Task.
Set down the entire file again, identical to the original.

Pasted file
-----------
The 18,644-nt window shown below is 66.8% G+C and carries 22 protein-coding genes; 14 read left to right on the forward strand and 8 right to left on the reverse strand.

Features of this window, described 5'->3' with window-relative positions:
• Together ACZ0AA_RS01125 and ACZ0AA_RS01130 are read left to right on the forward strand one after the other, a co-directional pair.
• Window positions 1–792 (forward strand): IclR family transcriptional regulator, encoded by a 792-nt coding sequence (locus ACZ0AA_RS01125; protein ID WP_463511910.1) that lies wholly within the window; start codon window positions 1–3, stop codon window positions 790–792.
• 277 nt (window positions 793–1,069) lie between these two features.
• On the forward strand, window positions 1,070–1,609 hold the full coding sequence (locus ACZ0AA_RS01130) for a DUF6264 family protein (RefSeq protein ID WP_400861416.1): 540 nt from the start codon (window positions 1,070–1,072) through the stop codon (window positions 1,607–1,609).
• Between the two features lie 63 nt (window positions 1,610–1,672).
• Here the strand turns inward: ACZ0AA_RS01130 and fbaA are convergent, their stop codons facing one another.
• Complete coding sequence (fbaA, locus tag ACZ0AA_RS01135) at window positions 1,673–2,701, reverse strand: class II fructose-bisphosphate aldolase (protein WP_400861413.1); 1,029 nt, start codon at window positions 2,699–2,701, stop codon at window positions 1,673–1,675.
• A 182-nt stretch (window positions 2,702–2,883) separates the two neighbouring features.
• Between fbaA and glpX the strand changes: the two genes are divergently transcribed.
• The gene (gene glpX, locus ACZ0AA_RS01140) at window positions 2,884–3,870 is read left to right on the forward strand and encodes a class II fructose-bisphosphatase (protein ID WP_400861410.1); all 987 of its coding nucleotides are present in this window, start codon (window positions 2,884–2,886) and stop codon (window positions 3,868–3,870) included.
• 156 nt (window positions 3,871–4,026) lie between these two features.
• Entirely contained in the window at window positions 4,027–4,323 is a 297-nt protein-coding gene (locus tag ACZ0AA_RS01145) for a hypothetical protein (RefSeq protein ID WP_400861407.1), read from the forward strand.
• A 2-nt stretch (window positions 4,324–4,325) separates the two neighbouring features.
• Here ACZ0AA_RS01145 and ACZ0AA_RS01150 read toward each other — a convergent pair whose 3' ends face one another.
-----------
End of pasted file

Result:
The 18,644-nt window shown below is 66.8% G+C and carries 22 protein-coding genes; 14 read left to right on the forward strand and 8 right to left on the reverse strand.

Features of this window, described 5'->3' with window-relative positions:
• Together ACZ0AA_RS01125 and ACZ0AA_RS01130 are read left to right on the forward strand one after the other, a co-directional pair.
• Window positions 1–792 (forward strand): IclR family transcriptional regulator, encoded by a 792-nt coding sequence (locus ACZ0AA_RS01125; protein ID WP_463511910.1) that lies wholly within the window; start codon window positions 1–3, stop codon window positions 790–792.
• 277 nt (window positions 793–1,069) lie between these two features.
• On the forward strand, window positions 1,070–1,609 hold the full coding sequence (locus ACZ0AA_RS01130) for a DUF6264 family protein (RefSeq protein ID WP_400861416.1): 540 nt from the start codon (window positions 1,070–1,072) through the stop codon (window positions 1,607–1,609).
• Between the two features lie 63 nt (window positions 1,610–1,672).
• Here the strand turns inward: ACZ0AA_RS01130 and fbaA are convergent, their stop codons facing one another.
• Complete coding sequence (fbaA, locus tag ACZ0AA_RS01135) at window positions 1,673–2,701, reverse strand: class II fructose-bisphosphate aldolase (protein WP_400861413.1); 1,029 nt, start codon at window positions 2,699–2,701, stop codon at window positions 1,673–1,675.
• A 182-nt stretch (window positions 2,702–2,883) separates the two neighbouring features.
• Between fbaA and glpX the strand changes: the two genes are divergently transcribed.
• The gene (gene glpX, locus ACZ0AA_RS01140) at window positions 2,884–3,870 is read left to right on the forward strand and encodes a class II fructose-bisphosphatase (protein ID WP_400861410.1); all 987 of its coding nucleotides are present in this window, start codon (window positions 2,884–2,886) and stop codon (window positions 3,868–3,870) included.
• 156 nt (window positions 3,871–4,026) lie between these two features.
• Entirely contained in the window at window positions 4,027–4,323 is a 297-nt protein-coding gene (locus tag ACZ0AA_RS01145) for a hypothetical protein (RefSeq protein ID WP_400861407.1), read from the forward strand.
• A 2-nt stretch (window positions 4,324–4,325) separates the two neighbouring features.
• Here ACZ0AA_RS01145 and ACZ0AA_RS01150 read toward each other — a convergent pair whose 3' ends face one another.